There weren’t many women firefighters when Linda Long, now 54, was a kid, but the first time she sat in a fire truck she knew she wanted to be a firefighter. So, when Long turned 18, she tried to join Fort Washington Volunteer Fire Company. She began going to training sessions on Monday nights, but ultimately the firehouse rejected her on a technicality.
She said volunteers are required to go to trainings, meet fellow firefighters and then firefighters vote to decide whether new candidates can join or not.
“They didn’t have any women at the firehouse, and they really didn’t want any women,” she said. “They voted to not let me join. When I asked friends my age if the firehouse let women in, they said, ‘No, we don’t let women in, but the ambulance company does.’”
Long had already volunteered at the Community Ambulance Association of Ambler for roughly more than a year.
“One of the reasons, I decided to join the volunteer ambulance company was so that I could eventually join the fire department,” she said.
When news of the fire company’s rejection became public, the Community Ambulance Association of Ambler offered to train her as an Emergency Medical Technician (EMT). Later, they paid for her to become a paramedic.
After that, the Wissahickon Volunteer Fire Company reached out to Long and invited her to become its first female firefighter. Determined to achieve her dream of becoming a Philadelphia firefighter, she applied for a job with the Philadelphia Fire Department’s Emergency Medical Services division as a paramedic and planned to eventually become a firefighter.
“When I first joined the Philadelphia Fire Department in August 1990, there were only six or seven women in the 2,200-employee department,” she said.
Long’s leadership skills and strong work ethic were quickly recognized by her superiors and by 1997 she was promoted to paramedic chief. When she decided to leave her position as a paramedic chief with a good paying salary at 39 to pursue her dream job of becoming a firefighter, everyone thought she was crazy. After all, if she passed the grueling test, she would be cutting her salary in half and would be starting at the “bottom” in a predominantly male-oriented career.
“When I was in the academy 14 years ago, I was lucky enough to be in the largest group of women that graduated,” she said. “There were 10 of us out of 90 people, and we all graduated. But we went in early and stayed late. And on our days off, we would workout at my house. Some women could do it effortlessly, but even those who could do it effortlessly worked with the ones who couldn’t, and we ALL graduated. In any group, you are going to find people who are stronger in different areas – mentally, physically and emotionally.”
The risk paid off, and in 2017 Long became the first female fire battalion chief. She is currently stationed at Engine 19 at Chelten Avenue and Baynton Street in Germantown and oversees Northwest Philadelphia.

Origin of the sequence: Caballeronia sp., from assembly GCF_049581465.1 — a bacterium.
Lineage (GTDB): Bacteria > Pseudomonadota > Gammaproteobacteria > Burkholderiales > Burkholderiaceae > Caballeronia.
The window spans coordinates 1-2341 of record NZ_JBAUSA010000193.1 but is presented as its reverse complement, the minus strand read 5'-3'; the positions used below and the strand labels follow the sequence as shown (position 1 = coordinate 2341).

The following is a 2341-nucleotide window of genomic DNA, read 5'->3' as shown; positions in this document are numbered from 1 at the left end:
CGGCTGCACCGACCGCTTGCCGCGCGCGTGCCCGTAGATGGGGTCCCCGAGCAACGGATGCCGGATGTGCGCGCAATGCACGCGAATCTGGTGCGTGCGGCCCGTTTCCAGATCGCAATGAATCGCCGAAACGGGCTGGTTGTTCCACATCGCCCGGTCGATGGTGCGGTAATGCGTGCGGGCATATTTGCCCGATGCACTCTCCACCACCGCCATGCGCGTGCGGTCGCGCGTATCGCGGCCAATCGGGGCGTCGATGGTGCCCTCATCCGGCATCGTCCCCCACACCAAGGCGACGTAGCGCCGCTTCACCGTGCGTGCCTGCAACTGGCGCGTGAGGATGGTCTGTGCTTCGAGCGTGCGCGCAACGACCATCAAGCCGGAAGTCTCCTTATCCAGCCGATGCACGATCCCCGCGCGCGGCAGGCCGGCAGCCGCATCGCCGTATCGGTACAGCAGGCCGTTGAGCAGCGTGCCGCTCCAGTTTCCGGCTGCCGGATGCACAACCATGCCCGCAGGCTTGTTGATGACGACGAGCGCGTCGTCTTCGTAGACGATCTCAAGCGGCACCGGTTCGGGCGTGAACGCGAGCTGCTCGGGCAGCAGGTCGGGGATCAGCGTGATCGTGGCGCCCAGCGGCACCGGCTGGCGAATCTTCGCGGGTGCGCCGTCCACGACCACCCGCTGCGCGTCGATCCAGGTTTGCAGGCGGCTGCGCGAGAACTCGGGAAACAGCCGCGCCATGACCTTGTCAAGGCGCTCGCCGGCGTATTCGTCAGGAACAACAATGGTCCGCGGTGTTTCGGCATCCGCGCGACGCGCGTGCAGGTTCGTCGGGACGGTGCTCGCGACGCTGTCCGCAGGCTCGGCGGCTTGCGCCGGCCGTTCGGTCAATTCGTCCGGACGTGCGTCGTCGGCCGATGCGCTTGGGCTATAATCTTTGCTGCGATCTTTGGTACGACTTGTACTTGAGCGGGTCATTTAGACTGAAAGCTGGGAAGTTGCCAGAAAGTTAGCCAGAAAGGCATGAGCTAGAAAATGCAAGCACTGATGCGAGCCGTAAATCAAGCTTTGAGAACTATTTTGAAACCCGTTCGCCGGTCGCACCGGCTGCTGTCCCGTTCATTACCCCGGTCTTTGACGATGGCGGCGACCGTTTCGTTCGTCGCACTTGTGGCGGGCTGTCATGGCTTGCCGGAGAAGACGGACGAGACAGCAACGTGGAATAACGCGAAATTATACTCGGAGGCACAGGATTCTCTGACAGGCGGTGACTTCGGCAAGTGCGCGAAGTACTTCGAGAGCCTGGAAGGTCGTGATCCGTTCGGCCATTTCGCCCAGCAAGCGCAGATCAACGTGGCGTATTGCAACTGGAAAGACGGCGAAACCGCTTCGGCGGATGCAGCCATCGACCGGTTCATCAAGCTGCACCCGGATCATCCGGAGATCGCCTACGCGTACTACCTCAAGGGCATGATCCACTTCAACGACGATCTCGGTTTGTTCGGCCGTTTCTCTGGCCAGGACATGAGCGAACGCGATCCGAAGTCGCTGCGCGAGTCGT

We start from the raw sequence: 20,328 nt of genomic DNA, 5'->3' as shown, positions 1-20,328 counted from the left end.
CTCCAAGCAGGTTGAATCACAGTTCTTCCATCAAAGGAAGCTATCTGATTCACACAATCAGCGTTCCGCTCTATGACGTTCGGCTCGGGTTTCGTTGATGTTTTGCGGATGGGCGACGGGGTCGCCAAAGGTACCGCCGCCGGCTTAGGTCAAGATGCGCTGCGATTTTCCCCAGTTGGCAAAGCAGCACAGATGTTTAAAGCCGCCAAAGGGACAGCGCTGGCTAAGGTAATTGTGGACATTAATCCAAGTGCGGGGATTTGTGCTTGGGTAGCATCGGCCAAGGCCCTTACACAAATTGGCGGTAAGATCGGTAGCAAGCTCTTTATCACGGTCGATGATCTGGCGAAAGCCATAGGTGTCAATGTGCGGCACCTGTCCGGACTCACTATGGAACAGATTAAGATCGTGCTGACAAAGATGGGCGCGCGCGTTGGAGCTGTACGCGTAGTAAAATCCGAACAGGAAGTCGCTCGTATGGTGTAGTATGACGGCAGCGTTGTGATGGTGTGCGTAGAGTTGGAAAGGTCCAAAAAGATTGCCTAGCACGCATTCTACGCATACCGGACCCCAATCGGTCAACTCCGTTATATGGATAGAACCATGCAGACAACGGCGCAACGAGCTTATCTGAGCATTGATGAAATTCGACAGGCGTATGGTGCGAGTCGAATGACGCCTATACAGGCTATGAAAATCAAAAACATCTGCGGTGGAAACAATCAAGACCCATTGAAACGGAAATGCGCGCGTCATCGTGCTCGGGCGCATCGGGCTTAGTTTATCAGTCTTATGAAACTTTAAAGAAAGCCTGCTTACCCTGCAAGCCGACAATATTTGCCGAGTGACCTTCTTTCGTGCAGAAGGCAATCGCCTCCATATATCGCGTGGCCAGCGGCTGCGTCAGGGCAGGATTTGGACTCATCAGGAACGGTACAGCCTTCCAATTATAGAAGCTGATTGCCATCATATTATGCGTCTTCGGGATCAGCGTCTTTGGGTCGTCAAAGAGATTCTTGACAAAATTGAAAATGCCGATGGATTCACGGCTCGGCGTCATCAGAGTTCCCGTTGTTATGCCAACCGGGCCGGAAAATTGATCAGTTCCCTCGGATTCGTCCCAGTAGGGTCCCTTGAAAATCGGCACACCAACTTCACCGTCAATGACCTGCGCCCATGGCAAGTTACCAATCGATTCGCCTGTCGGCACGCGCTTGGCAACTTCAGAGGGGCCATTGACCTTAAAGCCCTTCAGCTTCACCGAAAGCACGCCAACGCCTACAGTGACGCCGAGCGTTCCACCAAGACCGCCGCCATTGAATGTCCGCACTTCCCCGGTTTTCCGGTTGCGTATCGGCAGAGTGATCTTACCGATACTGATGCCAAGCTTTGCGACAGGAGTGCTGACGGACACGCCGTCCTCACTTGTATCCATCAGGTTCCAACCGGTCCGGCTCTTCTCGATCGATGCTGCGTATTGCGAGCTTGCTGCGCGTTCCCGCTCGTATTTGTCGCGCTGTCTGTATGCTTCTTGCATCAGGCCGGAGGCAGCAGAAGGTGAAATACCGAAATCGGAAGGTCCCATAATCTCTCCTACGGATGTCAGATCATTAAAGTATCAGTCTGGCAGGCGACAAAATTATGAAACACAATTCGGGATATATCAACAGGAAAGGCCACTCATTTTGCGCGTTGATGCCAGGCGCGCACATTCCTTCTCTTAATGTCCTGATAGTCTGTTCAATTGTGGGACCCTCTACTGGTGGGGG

When she was asked to recall a defining moment in her career as a firefighter she recalled the first time she held the “tip” or the front of the first hose at a fire in Philadelphia.
“I was a volunteer firefighter, so I had been in fires before, but … the first time I actually put a whole floor of fire out was on 63rd Street,” she said. “It was really exciting.”
She explained that in the volunteer fire department each firefighter’s job is not “as specific.” In the Philadelphia Fire Department, each firefighter is assigned a specific job.
“In Philadelphia on the engine, there is a person who has the tip or the hose who puts the fire out,” Long said. “They are the tip of the spear for everybody who is there. You can have two engines, a ladder, a chief, and a medic unit. There could be 30 people there, but you are it. Everybody who is on the fire ground is important, and the fire won’t go out without them, but the person who is on the tip holding the hose of the first engine usually gets the most fire.
She said after she put the fire out, she came outside and everybody said “Good job! That was great.”
“It was a very empowering moment,” she said.
According to the National Fire Protection Association, there are 1.16 million firefighters in the United States, but only 7 percent are women.
Deputy Fire Commissioner Craig Murphy, who first worked with Long nearly 15 years ago, when they were both assigned to Engine 41/Ladder 24 in West Philadelphia, said not many people would give up the rank and pay of an EMS officer to start over as a firefighter.
“Chief Long is a great role model and a huge asset to the department,” said Murphy. “She continues to make us proud.”
Kathy Matheson, communication director for the Philadelphia Fire Department, said as of December 2017, the Fire Department had 2,235 male employees and 316 female employees. (That covers all jobs firefighter, paramedic, EMT, etc.) Long, who is a mom and a grandmother, suggested anyone between the ages of 16 and 21 who is interested in becoming a firefighter, should join the Fire Explorers Program or the Fire/EMS Academy at Randolph High School. Matheson said both programs are “geared toward teaching teens and young adults about the opportunities, rewards and responsibilities of working as a firefighter and/or EMS provider.” She added that the Fire Department continues to work with the Department of Public Property “to provide gender-neutral facilities” at their stations as the buildings undergo general renovations and upgrades.
In the meantime, women firefighters like Long will continue to lead the way until the Fire Department reflects the diverse communities it works to protect day and night.
We honor you, Linda Long.